Methane is an extremely potent greenhouse gas. Wetlands, gas hydrates, permafrost, termites, oceans, freshwater bodies, non-wetland soils, are all natural sources of atmospheric methane; however, the majority of methane presence ca n be accredited to human-related activities.
These activities include: such as fossil fuel production, biomass burning, waste management and animal husbandry. The release of methane into the atmosphere by cattle and other large grazing mammals is estimated to account for 12 to 17% of the total global methane release.
Recently, scientists developed a methane release measuring technique as way of tracking the discharge of the gas without disrupting the regular management of the herd. This is part of a collaborative research study conducted by researchers from Agriculture and Agri-Food Canada's Lethbridge Research Centre, the Commonwealth Scientific and Industrial Research Organization, and the University of Melbourne in Australia.
Cattle were fitted with global positioning devices to track their movements and wind speed and direction were constantly measured. Unlike previous studies in which a few cattle were handled daily and methane measurements were taken directly, this technique centered on using open-path lasers to obtain a short-term measurement of methane release from an entire grazing herd. For instance in one study, the technique was used to take repeated measurements of methane concentration every 10 minutes directly above the height of the 18 cattle in the paddock. According to the results, the technique developed so well it can account for 77% of methane release at a single point in a paddock.
Sean McGinn, the author of the study describes the technique as a "significant advancement in assessing greenhouse gas emissions from the cattle industry."
Collaborative research is continuing to further measure methane release from other agricultural sources. The full study is published in the January/February 2011 issue of the Journal of Environmental Quality.
Sara Uttech | EurekAlert
Forest Management Yields Higher Productivity through Biodiversity
14.10.2016 | Technische Universität München
Farming with forests
23.09.2016 | University of Illinois College of Agricultural, Consumer and Environmental Sciences (ACES)
Researchers from the Institute for Quantum Computing (IQC) at the University of Waterloo led the development of a new extensible wiring technique capable of controlling superconducting quantum bits, representing a significant step towards to the realization of a scalable quantum computer.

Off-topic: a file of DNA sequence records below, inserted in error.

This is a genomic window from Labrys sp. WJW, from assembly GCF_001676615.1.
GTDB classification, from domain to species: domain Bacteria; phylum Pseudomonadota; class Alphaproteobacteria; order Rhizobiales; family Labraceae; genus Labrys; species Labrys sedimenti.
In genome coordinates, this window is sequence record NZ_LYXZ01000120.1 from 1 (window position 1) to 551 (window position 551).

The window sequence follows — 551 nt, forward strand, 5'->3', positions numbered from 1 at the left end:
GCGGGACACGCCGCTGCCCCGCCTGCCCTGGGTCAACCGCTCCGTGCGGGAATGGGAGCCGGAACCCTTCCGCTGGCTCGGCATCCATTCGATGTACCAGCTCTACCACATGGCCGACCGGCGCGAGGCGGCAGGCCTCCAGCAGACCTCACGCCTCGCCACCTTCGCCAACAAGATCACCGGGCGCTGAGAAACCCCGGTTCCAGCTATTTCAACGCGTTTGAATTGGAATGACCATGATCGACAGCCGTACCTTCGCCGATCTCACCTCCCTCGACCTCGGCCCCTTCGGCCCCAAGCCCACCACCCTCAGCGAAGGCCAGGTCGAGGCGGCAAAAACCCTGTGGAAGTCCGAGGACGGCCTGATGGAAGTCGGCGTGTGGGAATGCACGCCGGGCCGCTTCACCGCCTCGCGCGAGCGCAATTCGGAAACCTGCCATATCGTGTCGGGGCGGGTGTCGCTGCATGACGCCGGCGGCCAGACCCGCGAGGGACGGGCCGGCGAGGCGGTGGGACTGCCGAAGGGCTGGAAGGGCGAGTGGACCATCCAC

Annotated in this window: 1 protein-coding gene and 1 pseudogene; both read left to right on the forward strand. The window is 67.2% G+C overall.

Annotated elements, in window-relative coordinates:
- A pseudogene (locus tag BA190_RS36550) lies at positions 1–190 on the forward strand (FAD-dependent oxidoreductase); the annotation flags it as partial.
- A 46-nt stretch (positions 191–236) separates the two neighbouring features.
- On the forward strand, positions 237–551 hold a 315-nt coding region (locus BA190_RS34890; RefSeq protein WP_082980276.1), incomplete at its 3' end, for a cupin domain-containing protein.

"The quantum socket is a wiring method that uses three-dimensional wires based on spring-loaded pins to address individual qubits," said Jeremy Béjanin, a PhD...
In a paper in Scientific Reports, a research team at Worcester Polytechnic Institute describes a novel light-activated phenomenon that could become the basis for applications as diverse as microscopic robotic grippers and more efficient solar cells.
A research team at Worcester Polytechnic Institute (WPI) has developed a revolutionary, light-activated semiconductor nanocomposite material that can be used...
By forcefully embedding two silicon atoms in a diamond matrix, Sandia researchers have demonstrated for the first time on a single chip all the components needed to create a quantum bridge to link quantum computers together.
"People have already built small quantum computers," says Sandia researcher Ryan Camacho. "Maybe the first useful one won't be a single giant quantum computer...
COMPAMED has become the leading international marketplace for suppliers of medical manufacturing. The trade fair, which takes place every November and is co-located to MEDICA in Dusseldorf, has been steadily growing over the past years and shows that medical technology remains a rapidly growing market.
In 2016, the joint pavilion by the IVAM Microtechnology Network, the Product Market “High-tech for Medical Devices”, will be located in Hall 8a again and will...
'Ferroelectric' materials can switch between different states of electrical polarization in response to an external electric field. This flexibility means they show promise for many applications, for example in electronic devices and computer memory. Current ferroelectric materials are highly valued for their thermal and chemical stability and rapid electro-mechanical responses, but creating a material that is scalable down to the tiny sizes needed for technologies like silicon-based semiconductors (Si-based CMOS) has proven challenging.
Now, Hiroshi Funakubo and co-workers at the Tokyo Institute of Technology, in collaboration with researchers across Japan, have conducted experiments to...
14.10.2016 | Event News
14.10.2016 | Event News
12.10.2016 | Event News
21.10.2016 | Health and Medicine
21.10.2016 | Information Technology
21.10.2016 | Materials Sciences